One day, the IT director was walking down the hall on his way to the CFO’s office. He was so completely immersed in his notes about the annual technology plan that he didn’t see the marketing director walking his way. And she didn’t see him either. She was reviewing her annual marketing plan on her way to the CEO’s office when…
Ouch! Sorry! My mistake! Papers everywhere. They both knelt down to pick them up when each noticed some highlighted phrases in the other’s notes.
“Capture member data.” “Understand what members need.” “Reports by membership segments.” “Integration capability.”
They looked up at each other.
“You got your technology on my marketing!”
“You got your marketing in my technology!”
Two great plans that plan great together.
IT and marketing departments really are coupled together nowadays. They make sure association staff has the tools and data they need to do their jobs. Both departments serve as internal advisors. They help colleagues identify and implement strategies, tactics, and tools to achieve departmental and organizational goals.
But the relationship goes beyond that.
Association marketers especially rely on having access to the right data to better understand the behavior, interests, needs, and aspirations of different membership segments and target audiences. The IT department helps marketing staff select and implement the systems they need to collect and analyze data – website and email analytics, social media dashboards, association management systems, and exhibitor and event management systems.
The IT department provides a holistic view of the association and its technology – a perspective that’s needed to integrate disparate systems and bring data into one hub so marketing staff can have a 360-degree-view of someone’s interactions with the association. Querying and business intelligence tools help transform this data into useful and actionable information. These tools are critical if marketers and other staff are to make wise, data-informed decisions.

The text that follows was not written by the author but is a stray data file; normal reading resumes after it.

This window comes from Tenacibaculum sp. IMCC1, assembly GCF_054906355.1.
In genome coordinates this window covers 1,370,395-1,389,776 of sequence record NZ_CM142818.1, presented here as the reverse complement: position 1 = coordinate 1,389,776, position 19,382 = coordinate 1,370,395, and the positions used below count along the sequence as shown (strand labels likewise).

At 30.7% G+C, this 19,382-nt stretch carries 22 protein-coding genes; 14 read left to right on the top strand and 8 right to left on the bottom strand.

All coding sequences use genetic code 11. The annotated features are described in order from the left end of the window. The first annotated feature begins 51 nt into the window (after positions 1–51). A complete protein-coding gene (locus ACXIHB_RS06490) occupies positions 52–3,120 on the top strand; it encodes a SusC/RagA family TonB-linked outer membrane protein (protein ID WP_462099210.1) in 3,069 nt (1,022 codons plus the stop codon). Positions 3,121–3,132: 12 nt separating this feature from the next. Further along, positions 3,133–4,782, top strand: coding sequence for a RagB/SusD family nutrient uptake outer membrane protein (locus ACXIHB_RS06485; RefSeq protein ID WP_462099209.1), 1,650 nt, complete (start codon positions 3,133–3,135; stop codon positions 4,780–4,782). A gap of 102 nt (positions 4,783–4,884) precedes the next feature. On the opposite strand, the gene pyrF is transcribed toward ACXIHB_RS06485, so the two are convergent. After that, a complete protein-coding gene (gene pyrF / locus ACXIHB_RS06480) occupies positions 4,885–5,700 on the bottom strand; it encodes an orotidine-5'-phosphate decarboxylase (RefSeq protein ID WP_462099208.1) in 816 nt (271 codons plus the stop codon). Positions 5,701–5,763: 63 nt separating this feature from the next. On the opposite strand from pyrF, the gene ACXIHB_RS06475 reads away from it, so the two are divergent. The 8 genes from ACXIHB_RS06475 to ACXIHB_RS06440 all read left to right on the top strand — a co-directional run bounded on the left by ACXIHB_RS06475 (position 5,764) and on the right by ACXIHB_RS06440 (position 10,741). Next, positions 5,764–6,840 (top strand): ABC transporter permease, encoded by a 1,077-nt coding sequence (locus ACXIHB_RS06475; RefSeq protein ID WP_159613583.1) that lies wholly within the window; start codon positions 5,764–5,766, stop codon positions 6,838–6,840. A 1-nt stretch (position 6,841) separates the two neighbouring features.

The IT and marketing staff are best positioned to share the benefits of these technology solutions with their colleagues by helping them learn how to use the association’s systems and tools to access, analyze, and leverage data. Many association positions involve marketing to some extent, and the same technology tools that assist the marketing department can also assist other departments with their work.
For example, association lobbyists wants to know which members are most affected by proposed legislation. Membership data housed in the AMS can help identify those members. Email marketing tools and tactics can mobilize these members to take political action.
The IT department makes sure the lobbyists get the training they need to competently use the AMS and email marketing platform. The marketing department helps them craft the messaging and design of communication pieces. Together, the IT and marketing departments make one sweet in-house data team.